HASKINS & SELLS
CERTIFIED PUBLIC ACCOUNTANTS
BULLETIN EXECUTIVE OFFICES
HASKINS & SELLS BUILDING
37 WEST 39TH ST., NEW YORK
SALT LAKE CITY
VOL. V NEW YORK, NOVEMBER 15, 1922 No. 11
The Public Demand
PROSPECTIVE purchasers of securities
have a right to ask certain
pointed questions. What about safety
of principal, rate of return on investment,
continuity of return, saleability? Have
the accounts of the company, whose securities
are being offered, been audited
by a reliable firm of accountants? What
do the financial statements show?
Seldom are all the questions answered
in the information issued to the public.
Newspaper advertisements offering securities
vary greatly in form and content.
Such information as appears usually is
summarized from letters of officers who
many not be said to be disinterested. An
examination of several hundred newspaper
announcements which have appeared
within the past six months shows that
only one-fourth of such announcements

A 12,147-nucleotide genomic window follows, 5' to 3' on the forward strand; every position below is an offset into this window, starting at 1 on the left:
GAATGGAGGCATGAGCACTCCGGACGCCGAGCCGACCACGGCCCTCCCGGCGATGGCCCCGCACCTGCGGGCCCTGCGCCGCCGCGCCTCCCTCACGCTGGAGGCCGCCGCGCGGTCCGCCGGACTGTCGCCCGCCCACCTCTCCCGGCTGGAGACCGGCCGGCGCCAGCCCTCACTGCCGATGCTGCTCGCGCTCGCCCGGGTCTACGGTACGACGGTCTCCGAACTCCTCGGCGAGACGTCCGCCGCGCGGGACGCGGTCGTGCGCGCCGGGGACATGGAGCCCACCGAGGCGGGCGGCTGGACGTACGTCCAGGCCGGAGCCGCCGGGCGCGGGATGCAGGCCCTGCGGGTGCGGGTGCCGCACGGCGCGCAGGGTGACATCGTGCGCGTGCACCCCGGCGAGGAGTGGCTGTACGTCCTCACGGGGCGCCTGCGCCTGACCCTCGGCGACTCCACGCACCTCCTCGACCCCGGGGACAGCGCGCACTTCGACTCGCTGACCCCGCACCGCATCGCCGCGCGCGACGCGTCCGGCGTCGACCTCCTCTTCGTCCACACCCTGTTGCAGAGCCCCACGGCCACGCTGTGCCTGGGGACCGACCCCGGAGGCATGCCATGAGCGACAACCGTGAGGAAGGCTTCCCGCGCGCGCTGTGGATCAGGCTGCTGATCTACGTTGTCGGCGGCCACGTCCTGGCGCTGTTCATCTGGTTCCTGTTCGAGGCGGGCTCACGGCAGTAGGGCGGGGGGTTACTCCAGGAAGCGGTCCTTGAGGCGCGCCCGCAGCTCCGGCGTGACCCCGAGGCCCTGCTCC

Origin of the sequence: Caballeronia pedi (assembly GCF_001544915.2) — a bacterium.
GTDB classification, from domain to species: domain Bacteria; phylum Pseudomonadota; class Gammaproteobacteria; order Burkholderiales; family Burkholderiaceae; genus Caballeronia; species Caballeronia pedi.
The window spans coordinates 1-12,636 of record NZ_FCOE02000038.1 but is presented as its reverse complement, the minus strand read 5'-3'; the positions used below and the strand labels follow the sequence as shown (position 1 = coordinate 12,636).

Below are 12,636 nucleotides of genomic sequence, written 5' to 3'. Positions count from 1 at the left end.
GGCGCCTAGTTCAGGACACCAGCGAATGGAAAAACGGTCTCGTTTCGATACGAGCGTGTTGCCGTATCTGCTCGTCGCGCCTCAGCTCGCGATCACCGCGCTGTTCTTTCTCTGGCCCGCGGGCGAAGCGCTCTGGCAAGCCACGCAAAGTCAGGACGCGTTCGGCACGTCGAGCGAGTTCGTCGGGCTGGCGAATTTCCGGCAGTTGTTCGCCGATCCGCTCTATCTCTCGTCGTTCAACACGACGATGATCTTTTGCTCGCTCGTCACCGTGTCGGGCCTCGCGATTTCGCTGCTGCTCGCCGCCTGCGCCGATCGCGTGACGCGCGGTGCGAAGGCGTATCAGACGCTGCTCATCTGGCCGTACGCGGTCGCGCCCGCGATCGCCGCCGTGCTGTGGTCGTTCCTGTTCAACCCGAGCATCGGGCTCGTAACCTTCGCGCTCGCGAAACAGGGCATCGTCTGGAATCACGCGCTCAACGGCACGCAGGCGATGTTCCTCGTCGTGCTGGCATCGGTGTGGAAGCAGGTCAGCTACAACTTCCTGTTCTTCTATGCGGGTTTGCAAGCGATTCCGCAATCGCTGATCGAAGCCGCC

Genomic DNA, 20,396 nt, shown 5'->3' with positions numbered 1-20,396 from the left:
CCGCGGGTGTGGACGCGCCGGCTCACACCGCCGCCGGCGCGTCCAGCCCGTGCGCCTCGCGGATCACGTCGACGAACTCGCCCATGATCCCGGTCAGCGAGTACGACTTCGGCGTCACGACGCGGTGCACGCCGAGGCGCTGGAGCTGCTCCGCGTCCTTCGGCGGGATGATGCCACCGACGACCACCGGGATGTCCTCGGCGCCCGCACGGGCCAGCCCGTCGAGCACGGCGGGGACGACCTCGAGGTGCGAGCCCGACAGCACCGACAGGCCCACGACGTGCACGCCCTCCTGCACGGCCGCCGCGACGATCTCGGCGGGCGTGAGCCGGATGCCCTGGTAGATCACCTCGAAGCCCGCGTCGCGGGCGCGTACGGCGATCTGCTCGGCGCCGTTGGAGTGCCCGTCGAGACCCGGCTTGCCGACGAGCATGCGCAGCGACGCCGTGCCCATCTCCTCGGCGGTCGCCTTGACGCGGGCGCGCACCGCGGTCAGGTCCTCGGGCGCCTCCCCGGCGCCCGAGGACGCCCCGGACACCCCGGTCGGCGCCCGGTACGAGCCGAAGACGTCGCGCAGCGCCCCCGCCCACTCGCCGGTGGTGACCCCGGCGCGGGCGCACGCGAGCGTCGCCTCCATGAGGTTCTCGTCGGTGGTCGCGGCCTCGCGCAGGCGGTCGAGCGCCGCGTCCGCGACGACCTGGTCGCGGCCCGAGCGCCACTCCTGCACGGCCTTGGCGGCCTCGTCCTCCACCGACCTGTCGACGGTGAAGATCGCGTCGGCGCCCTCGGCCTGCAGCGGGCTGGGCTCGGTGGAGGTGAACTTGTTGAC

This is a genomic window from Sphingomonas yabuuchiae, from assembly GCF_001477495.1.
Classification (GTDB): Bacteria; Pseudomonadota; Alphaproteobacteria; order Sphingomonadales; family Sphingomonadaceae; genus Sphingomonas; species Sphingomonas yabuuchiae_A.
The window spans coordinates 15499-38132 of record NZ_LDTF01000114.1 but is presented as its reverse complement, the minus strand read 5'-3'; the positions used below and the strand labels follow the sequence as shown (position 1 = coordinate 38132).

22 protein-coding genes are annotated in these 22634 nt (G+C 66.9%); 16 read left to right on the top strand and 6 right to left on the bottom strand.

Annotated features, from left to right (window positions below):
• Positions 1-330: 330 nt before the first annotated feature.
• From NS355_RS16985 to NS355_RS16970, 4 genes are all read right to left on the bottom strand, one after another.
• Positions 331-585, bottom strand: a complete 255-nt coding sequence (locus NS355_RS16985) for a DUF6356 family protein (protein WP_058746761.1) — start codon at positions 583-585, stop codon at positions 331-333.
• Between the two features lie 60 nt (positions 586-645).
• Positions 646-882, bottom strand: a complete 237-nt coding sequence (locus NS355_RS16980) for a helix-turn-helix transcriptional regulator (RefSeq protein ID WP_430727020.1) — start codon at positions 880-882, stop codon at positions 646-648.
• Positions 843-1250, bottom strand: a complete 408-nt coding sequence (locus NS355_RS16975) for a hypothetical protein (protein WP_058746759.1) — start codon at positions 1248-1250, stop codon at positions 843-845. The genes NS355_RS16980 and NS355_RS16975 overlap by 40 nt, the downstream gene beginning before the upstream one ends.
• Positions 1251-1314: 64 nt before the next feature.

referred to accountants as having audited
the accounts. In some cases where accountants
were employed their names were
not mentioned; nor was reference made
to the fact of the employment. In not
one case was an offer made to furnish a
balance sheet or income statement.
The investing public is but an aggregate
of individuals. Funds for investment
originate with the individual. The
demand of the public is but the demand
of a certain number of individuals. Where
is the individual investor who is not concerned
with the questions propounded?
There is a big demand for securities,
but they must be securities properly accredited;
not merely issues in which some
distributing agency is particularly interested.
The public is demanding a clean-cut
showing on the questions raised.
Thus, the financial statements and certificate
of the unbiased public accountant
prove a strong force to the worthy entrepreneur
seeking funds, and his agent who
markets the securities, in satisfying the
demands for information on the part of
the wise investor.
It is not sufficient that offerings are
based on investigation or audit. Such
procedure is but an incident in establishing
the issue in the estimation of the investor.
Regular and systematic examination of a
company's financial affairs is essential to
continued peace and satisfaction of investors.
Making every allowance for petty
mistakes which only minute and wasteful
checking will discover, swiftly transpiring